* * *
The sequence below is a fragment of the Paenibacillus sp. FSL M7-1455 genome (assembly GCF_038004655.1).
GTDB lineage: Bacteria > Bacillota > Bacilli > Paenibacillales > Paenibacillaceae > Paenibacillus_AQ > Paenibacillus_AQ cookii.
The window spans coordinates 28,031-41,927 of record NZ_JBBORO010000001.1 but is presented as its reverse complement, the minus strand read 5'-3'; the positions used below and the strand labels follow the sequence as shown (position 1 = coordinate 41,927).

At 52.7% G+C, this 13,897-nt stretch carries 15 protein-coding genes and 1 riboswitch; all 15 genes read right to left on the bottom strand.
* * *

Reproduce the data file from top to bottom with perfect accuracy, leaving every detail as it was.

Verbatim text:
The sequence below is a fragment of the Paenibacillus sp. FSL M7-1455 genome (assembly GCF_038004655.1).
GTDB lineage: Bacteria > Bacillota > Bacilli > Paenibacillales > Paenibacillaceae > Paenibacillus_AQ > Paenibacillus_AQ cookii.
The window spans coordinates 28,031-41,927 of record NZ_JBBORO010000001.1 but is presented as its reverse complement, the minus strand read 5'-3'; the positions used below and the strand labels follow the sequence as shown (position 1 = coordinate 41,927).

At 52.7% G+C, this 13,897-nt stretch carries 15 protein-coding genes and 1 riboswitch; all 15 genes read right to left on the bottom strand.